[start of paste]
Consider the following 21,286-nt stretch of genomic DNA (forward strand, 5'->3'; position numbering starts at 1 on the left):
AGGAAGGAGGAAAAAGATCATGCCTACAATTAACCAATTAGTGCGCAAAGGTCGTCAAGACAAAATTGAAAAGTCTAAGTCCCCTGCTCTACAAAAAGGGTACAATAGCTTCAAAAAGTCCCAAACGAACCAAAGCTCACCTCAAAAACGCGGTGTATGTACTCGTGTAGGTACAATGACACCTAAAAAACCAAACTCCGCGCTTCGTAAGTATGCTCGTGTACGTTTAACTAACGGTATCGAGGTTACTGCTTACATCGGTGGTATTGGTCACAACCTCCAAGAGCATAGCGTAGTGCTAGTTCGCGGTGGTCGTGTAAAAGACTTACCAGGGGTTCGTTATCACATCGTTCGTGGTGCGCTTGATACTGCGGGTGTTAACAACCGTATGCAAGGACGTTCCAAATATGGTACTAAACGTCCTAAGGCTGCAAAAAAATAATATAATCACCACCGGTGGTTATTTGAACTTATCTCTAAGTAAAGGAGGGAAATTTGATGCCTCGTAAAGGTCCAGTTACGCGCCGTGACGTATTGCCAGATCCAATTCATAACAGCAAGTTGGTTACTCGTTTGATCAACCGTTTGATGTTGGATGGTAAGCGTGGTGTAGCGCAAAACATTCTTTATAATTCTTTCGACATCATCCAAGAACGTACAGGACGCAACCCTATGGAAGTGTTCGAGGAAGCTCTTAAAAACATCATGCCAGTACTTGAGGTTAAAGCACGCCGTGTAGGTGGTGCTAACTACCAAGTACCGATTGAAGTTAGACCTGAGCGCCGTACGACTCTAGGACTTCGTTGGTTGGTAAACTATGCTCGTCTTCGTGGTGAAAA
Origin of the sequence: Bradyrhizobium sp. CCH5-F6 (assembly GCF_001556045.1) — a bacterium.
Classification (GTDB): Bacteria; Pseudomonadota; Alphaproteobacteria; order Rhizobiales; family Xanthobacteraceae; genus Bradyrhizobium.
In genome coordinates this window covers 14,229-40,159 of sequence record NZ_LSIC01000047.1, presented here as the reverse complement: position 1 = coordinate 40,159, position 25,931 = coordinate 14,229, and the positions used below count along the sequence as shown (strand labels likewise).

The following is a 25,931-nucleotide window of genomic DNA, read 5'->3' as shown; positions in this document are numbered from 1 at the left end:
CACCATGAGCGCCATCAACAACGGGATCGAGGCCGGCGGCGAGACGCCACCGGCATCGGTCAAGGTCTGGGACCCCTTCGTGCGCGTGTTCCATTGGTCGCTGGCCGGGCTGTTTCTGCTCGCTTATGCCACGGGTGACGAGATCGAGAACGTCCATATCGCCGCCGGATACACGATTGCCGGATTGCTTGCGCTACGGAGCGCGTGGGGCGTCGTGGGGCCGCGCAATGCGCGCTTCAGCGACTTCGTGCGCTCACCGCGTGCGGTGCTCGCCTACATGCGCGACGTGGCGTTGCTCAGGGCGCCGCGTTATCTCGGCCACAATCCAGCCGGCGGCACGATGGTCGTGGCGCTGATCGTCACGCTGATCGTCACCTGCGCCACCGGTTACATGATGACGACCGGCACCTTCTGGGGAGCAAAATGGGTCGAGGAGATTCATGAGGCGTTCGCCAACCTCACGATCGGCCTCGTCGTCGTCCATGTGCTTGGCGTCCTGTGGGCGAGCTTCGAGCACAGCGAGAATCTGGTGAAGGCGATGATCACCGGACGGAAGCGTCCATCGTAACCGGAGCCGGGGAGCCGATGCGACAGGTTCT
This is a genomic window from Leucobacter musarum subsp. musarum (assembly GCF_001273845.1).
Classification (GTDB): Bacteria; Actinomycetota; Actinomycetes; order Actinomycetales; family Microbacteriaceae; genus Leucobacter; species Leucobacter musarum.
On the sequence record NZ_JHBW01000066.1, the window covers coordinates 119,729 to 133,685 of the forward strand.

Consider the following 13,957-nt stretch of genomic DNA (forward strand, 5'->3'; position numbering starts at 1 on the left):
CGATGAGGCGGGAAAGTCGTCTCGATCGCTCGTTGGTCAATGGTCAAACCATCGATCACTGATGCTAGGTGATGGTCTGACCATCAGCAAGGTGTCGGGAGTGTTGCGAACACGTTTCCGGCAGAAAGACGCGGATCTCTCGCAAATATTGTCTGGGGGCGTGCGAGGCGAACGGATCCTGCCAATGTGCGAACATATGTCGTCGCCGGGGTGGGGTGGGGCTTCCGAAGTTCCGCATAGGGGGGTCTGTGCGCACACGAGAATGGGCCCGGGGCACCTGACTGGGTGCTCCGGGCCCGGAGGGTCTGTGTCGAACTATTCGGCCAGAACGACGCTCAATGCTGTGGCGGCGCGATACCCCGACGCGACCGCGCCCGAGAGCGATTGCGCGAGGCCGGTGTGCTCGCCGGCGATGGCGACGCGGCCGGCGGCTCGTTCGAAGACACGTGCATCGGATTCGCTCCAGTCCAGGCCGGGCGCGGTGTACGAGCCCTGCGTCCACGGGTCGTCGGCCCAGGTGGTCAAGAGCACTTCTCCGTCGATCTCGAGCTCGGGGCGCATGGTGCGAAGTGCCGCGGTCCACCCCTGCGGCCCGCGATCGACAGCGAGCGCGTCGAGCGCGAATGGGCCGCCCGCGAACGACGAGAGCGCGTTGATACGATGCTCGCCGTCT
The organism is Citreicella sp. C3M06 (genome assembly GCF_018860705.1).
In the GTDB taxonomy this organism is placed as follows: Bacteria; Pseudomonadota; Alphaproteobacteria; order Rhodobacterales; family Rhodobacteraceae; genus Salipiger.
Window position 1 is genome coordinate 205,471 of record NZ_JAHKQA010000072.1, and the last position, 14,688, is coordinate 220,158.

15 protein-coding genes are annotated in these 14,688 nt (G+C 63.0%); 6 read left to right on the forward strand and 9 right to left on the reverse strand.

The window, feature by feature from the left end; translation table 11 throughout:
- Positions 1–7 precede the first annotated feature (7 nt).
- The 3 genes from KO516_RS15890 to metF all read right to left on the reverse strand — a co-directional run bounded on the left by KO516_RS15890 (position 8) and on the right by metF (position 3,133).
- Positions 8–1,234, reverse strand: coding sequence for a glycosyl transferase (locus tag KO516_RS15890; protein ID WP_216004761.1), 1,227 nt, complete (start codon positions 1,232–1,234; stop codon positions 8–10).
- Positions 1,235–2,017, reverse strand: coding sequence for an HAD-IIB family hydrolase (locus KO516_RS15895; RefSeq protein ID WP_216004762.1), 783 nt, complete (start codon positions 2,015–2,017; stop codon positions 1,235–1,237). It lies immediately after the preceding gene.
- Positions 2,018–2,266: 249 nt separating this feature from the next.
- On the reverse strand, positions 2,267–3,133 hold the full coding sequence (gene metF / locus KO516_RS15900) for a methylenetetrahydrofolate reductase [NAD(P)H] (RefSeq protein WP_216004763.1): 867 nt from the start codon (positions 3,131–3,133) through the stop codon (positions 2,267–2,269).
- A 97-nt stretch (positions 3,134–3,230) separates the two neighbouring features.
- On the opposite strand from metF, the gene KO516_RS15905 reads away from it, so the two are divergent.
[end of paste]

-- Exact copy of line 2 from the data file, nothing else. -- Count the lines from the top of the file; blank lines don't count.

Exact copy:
AGGAAGGAGGAAAAAGATCATGCCTACAATTAACCAATTAGTGCGCAAAGGTCGTCAAGACAAAATTGAAAAGTCTAAGTCCCCTGCTCTACAAAAAGGGTACAATAGCTTCAAAAAGTCCCAAACGAACCAAAGCTCACCTCAAAAACGCGGTGTATGTACTCGTGTAGGTACAATGACACCTAAAAAACCAAACTCCGCGCTTCGTAAGTATGCTCGTGTACGTTTAACTAACGGTATCGAGGTTACTGCTTACATCGGTGGTATTGGTCACAACCTCCAAGAGCATAGCGTAGTGCTAGTTCGCGGTGGTCGTGTAAAAGACTTACCAGGGGTTCGTTATCACATCGTTCGTGGTGCGCTTGATACTGCGGGTGTTAACAACCGTATGCAAGGACGTTCCAAATATGGTACTAAACGTCCTAAGGCTGCAAAAAAATAATATAATCACCACCGGTGGTTATTTGAACTTATCTCTAAGTAAAGGAGGGAAATTTGATGCCTCGTAAAGGTCCAGTTACGCGCCGTGACGTATTGCCAGATCCAATTCATAACAGCAAGTTGGTTACTCGTTTGATCAACCGTTTGATGTTGGATGGTAAGCGTGGTGTAGCGCAAAACATTCTTTATAATTCTTTCGACATCATCCAAGAACGTACAGGACGCAACCCTATGGAAGTGTTCGAGGAAGCTCTTAAAAACATCATGCCAGTACTTGAGGTTAAAGCACGCCGTGTAGGTGGTGCTAACTACCAAGTACCGATTGAAGTTAGACCTGAGCGCCGTACGACTCTAGGACTTCGTTGGTTGGTAAACTATGCTCGTCTTCGTGGTGAAAA